The film opens like many crime movies do, with a decent-enough but easily pushed around guy like George Bennon (Roland Gaspar). George handles IT in a small (and apparently legitimate) business connected to crime boss Mr. G (Jan de Beer); and another gangster, "The Chinaman", wants some information off G's computer (and, yes, his phone voice is an ugly stereotype, right down to calling George "lound-eye"). Get it, George is told, or girlfriend Karen (Jackie Rens) dies. And don't call the cops. Or tell her. She, of course, is already unhappy about George's lack of attention, and probably really wouldn't like it if she found out the only way to get Geroge into the house was to seduce the gangster's wife Maddy (Paula Raposo). Of course, things go wrong: George's contact The Turk (Malcolm Ferreira) seems cool enough, but G has discovered the theft earlier than might hope, and has sent a number of killers, including Isabella (Nicole Smart), after them.

Full review at EFC.

Funshutsu kigan: 15-sai baishunfu (Gushing Prayer)

* * ½ (out of four)
Seen 16 July 2009 at Concordia Theatre de Seve (Fantasia Festival: Behind the Pink Curtain)

More than many films, Gushing Prayer is probably best enjoyed when placed into some sort of context. At the festival, there was an introduction that touched upon the cultural, economic, and political situation in Japan in the early 1970s, as well as some discussion about writer/director Masao Adachi, whose radical politics led to a life more incredible than any of the "pink" softcore flicks he made. You don't really need that, but it certainly helps to show why this particular pink is such an artsy thing.

Gushing Prayer follows Yasuko Aoyagi (Aki Sasaki), and three of her friends, Koichi (Hiroshi Saito) and two whom I do not believe are actually named in the film. They make loud noises about not being a pair of couples, though - they aim to behave in truly liberated manner, free of conventional forms of attachment, with prostitution almost considered an ideal. Of course, that's just not human nature, and Koichi starts to feel some jealousy when Yasuko announces she may be pregnant with the child of their teacher, even as it causes Yasuko some despair.

I've only seen a couple of pink films from this era (and have mixed feelings about seeing more should the "Behind the Pink Curtain" film series land at the local repertory theater), so I can't really judge how much of an oddity Gushing Prayer is. It certainly plays somewhat peculiar from the perspective of a twenty-first century American, like an especially chatty nouvelle vague film whose crisp black and white photography gives way to full-color sex scenes (as was the style for many pink films of the time; they were made on a budget tight enough that color stock was saved for the big scenes). Not particularly explicit sex scenes, but clear enough that there wasn't much doubt about what was going on.

Full review at EFC.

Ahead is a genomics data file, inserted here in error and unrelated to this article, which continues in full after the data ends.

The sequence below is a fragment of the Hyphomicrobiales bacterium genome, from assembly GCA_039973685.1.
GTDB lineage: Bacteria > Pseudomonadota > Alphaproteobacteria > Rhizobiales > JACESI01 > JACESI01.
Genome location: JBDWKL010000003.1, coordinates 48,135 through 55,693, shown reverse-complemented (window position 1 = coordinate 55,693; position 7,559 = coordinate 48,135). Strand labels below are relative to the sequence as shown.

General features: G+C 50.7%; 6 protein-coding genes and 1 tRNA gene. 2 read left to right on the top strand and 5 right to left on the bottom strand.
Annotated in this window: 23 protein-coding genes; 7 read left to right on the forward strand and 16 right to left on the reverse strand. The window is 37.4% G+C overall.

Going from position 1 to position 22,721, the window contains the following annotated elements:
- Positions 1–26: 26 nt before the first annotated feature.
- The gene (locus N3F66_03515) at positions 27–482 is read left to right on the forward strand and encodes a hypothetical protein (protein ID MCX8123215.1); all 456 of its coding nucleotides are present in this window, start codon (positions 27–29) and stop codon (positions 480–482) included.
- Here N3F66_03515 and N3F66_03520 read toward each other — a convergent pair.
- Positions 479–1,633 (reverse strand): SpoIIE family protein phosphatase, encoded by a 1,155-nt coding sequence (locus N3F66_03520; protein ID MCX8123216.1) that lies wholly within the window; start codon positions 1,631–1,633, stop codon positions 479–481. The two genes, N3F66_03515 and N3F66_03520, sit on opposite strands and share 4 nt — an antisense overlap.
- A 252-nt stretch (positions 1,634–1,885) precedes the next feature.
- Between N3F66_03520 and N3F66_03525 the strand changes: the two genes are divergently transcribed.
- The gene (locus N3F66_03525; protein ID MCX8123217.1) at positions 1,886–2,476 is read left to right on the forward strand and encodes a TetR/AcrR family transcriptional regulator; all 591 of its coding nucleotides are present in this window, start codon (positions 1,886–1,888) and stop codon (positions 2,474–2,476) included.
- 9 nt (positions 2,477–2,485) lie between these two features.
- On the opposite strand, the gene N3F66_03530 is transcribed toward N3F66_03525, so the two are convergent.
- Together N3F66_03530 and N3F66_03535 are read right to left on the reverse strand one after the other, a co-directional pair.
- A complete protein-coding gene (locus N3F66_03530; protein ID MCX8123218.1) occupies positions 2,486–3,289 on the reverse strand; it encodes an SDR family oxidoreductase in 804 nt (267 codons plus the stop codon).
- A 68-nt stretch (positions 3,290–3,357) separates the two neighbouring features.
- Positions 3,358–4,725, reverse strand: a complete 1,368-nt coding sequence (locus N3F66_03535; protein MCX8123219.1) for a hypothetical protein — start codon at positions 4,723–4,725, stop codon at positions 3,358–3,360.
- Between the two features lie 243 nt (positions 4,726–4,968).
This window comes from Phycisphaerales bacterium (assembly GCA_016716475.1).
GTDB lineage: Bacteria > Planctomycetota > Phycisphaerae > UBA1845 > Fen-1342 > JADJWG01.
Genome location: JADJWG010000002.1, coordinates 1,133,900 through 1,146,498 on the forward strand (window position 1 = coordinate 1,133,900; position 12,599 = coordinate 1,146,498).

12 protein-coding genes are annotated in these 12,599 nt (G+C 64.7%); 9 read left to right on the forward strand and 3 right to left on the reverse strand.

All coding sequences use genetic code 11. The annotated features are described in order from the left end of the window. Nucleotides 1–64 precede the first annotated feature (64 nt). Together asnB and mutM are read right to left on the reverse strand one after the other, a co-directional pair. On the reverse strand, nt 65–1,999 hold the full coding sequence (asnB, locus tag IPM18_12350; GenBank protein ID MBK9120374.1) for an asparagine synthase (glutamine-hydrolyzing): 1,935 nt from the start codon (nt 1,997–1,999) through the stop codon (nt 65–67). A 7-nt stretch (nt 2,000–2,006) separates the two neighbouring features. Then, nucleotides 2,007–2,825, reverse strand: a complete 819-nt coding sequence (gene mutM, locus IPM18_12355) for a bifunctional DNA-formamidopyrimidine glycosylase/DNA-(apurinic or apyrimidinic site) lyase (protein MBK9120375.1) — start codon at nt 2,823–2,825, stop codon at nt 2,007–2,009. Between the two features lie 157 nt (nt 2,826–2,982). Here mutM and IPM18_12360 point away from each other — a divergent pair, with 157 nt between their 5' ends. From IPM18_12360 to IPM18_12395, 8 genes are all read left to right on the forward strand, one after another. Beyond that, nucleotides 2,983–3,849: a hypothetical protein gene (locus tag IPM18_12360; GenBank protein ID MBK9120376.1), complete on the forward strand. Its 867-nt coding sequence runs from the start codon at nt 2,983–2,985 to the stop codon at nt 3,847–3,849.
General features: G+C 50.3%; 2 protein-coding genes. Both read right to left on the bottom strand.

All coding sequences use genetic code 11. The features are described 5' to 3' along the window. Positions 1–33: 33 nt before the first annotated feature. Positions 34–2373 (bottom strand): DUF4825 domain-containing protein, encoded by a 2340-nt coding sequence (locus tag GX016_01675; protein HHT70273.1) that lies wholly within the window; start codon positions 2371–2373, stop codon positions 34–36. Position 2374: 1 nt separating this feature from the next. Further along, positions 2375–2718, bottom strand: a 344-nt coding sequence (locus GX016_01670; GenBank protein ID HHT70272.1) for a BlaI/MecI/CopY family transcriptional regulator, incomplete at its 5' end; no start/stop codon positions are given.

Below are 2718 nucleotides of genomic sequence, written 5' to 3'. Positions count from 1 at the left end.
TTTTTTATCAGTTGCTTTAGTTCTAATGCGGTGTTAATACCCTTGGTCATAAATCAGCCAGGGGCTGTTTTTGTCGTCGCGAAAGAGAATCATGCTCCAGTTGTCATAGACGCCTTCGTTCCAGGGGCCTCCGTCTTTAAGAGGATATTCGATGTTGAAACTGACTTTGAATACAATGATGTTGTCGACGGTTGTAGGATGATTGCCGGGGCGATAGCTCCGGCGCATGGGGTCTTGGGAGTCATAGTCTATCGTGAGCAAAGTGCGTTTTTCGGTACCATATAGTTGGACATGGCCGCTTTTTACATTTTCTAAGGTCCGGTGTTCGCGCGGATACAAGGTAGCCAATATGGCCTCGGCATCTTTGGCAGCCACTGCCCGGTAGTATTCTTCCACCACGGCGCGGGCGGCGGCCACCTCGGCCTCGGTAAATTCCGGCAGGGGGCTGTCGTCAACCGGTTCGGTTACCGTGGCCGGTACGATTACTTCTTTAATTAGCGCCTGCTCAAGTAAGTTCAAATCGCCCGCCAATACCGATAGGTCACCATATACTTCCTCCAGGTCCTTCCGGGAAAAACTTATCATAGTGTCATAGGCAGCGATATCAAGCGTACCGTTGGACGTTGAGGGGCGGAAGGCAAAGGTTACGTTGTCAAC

Heruzu Enjueruzu (Hells)

* * * (out of four)
Seen 16 July 2009 at Concordia Theatre Hall (Fantasia Festival)

It's fitting that this animated (in every sense of the word) adaptation of Sin-ichi Hiromoto's manga Hells Angels is produced by a company called Madhouse, because it frequently seems the result of throwing in everything, plus the kitchen sink, plus any other sinks that a room full of lunatics could think up. It's charming as well, but gets most of its energy from sheer inventiveness.

We open with Linne Amagame racing off to her first day at a new school, promising her mother that she'll make a thousand friends. She is, as always, frantic and running late, her blue hair an unkempt mess. Linne only has time to make one friend before darting out in the road to save a kitty. Next thing she knows, she and the cat are in Hell, but in this movie's crazy mythology, hell isn't a place of torment. Well, maybe a little - it's a high school, where souls take monstrous forms as they learn what's necessary for their next lives; Linne's new friends Kiki, Wolfie, and Stealer fit vaguely in the vampire, werewolf, and zombie categories. Something weird is going on, though, even by Hell High standards - Linne and the student council (including hunky president Ryu Kotou) still have human form and bleed when injured, suggesting that they are not actually dead. What is Principal Helvis up to?

The recent trend in big-budget American animation has been toward smoothness - every pixel in the frame is given equal consideration, with characters and props often looking more like the output of a CAD/CAM program than an artist's pencil. Japan hasn't been immune, but it does still manage to push something like Hells out every once in a while. The characters in Hells are often drawn with thick lines, distort as they move, and many likely would not be able to stand if they existed in the real world. Sometimes the coloring can't keep up with the line art.

Full review at EFC.